> Global banking: Foresights and insights (Video VI)
Global banking: Foresights and insights (Video VI)
The future of mobile banking
Mobile banking is the next big thing in the retail banking industry, many observers say. Over the next five to 10 years, expect it to become as routine as using ATMs. But successful customer experiences will require large technology investments, tricky collaborations with competitors, and a clear "own-the-customer" strategy.
Banks will also need to be open-minded — willing to learn marketing and security lessons drawn from trailblazing developing markets. But the rewards for banks could be great, too, given the extremely low transactions costs associated with mobile devices.
What does mobile banking mean for banks? (Part 1 of 18): What is mobile banking? Apart from using mobile devices, how does it differ from online banking with a computer or a tablet?
Tablets vs. smartphones (Part 2 of 18): Don't expect banks to choose a winner between a tablet and Smartphone. Each will fulfill different consumer needs and banks will need to develop both to compete effectively.
Assessing potential markets for mobile banking (Part 3 of 18): With 2.5 billion unbanked people in the world, and mobile phones spreading fast in countries with very low per-capita incomes, a huge untapped market is available.
Emerging markets blaze trails in mobile banking (Part 4 of 18): Some emerging markets, using Smartphones, are blazing new trails. Banks in developed markets can learn from these regions.
How will mobile banking drive innovation? (Part 5 of 18): The future is now: mobile phone scanners and payment processes are examples of mobile apps driving innovation today. More sophisticated products are in the pipeline.
Should banks expect cooperation – or competition – from retailers? (Part 6 of 18): Retailers offer banks customer access to potential customers. But they could also usurp the customer relationship unless managed properly.
The future is still cloudy for mobile banking (Part 7 of 18): Despite all the potential, it remains unclear just how quickly banks should move into mobile banking, given high upfront and ongoing technology costs.
Can banks make money in mobile banking? (Part 8 of 18): Don't expect a short-term impact on profits. Yet, differential pricing structures could lead customers to lower-cost mobile banking options and drive the volume needed for eventual profits.
Lessons from past banking innovation (Part 9 of 18): Banks' experiences with ATM services are instructive. What lessons can be learned from past innovation and what factors should be considered?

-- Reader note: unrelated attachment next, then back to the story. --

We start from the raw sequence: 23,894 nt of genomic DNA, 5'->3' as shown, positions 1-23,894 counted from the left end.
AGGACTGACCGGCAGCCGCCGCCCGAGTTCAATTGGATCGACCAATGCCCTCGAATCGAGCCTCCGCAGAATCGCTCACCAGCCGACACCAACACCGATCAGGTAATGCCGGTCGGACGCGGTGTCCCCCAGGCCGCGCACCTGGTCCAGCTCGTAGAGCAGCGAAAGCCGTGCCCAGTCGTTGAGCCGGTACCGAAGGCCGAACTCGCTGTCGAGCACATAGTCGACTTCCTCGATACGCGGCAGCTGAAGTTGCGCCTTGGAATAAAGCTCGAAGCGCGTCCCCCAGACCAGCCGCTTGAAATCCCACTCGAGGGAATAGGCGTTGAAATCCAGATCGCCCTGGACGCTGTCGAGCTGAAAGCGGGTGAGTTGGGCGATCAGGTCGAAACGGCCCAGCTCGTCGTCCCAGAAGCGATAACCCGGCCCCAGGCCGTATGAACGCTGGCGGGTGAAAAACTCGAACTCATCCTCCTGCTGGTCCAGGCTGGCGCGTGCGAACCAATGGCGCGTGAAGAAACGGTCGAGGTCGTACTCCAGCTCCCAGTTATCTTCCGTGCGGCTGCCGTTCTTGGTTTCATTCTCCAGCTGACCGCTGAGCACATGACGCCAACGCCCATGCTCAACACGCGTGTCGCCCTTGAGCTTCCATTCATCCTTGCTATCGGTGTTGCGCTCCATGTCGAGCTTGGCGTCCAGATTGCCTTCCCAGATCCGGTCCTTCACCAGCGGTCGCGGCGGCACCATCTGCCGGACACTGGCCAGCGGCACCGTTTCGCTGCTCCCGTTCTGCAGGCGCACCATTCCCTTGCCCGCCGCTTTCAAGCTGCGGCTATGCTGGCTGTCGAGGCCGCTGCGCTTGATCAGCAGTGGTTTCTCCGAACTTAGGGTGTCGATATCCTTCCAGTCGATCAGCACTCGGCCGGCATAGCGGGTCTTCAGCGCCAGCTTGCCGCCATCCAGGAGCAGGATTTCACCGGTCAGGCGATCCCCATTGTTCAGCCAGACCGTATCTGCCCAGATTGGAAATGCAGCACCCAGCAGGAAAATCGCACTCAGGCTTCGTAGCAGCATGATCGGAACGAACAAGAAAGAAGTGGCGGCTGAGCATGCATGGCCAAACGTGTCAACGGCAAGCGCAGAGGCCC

Measuring the mobile banking, personalized service split (Part 10 of 18): Customers will still demand personalized service in some areas – such as financial advising. But mobile devices will help them be better informed about products.
Security remains an issue for mobile banking (Part 11 of 18): Mobile banking is safer now than in the past but continued improvements must be made if banks want to increasingly drive business through mobile technology.
Banks compete for opportunities driven by customer data (Part 12 of 18): Expect banks to face stiff competition from telecom companies in turning customer information into new business opportunities.
Working with retailers offers opportunities – and risks (Part 13 of 18): Collaborating with potential competitors will likely be necessary for various mobile banking transactions. Banks must learn how to protect themselves and develop new strategies to be successful.
What are the chief risks in mobile banking? (Part 14 of 18): Banks must make investments in product delivery channels and segmentation to attract customers as well as manage costs and security associated with technology.
How can banks build customer trust in mobile banking? (Part 15 of 18): In emerging markets, security and reliability in mobile banking will help engender customer trust.. In the US, younger people and more products will lead the way.
Searching for the grand mobile banking strategy (Part 16 of 18): Banks should be deliberate and focused on the desired customer population and decide which products will serve them best.
Keeping an eye on mobile banking trends (Part 17 of 18): Watching the emerging markets for future innovative products is key as well as potential opportunities in payment systems and the remittance market.
Will mobile banking lead to a 'cashless' society? (Part 18 of 18): Some regions of the world are already checkless. The days of waving a mobile phone over a receptor are on the way.
The future of mobile banking (full video): Mobile banking is the next big thing in the retail banking industry, many observers say. Over the next five to 10 years, expect it to become as routine as using ATMs. But successful customer experiences will require large technology investments, tricky collaborations with competitors and a clear "own-the-customer" strategy.
Steve Sherretta, Knowledge@Wharton editor
Steve Ferguson Asia-Pacific Banking & Capital Markets Leader, EY
John Keller Americas Banking & Capital Markets Advisory Leader, EY
Keith Weigelt Professor of Management, The Wharton School
EY refers to the global organization, and may refer to one or more, of the member firms of Ernst & Young Global Limited, each of which is a separate legal entity. Ernst & Young Global Limited, a UK company limited by guarantee, does not provide services to clients.Test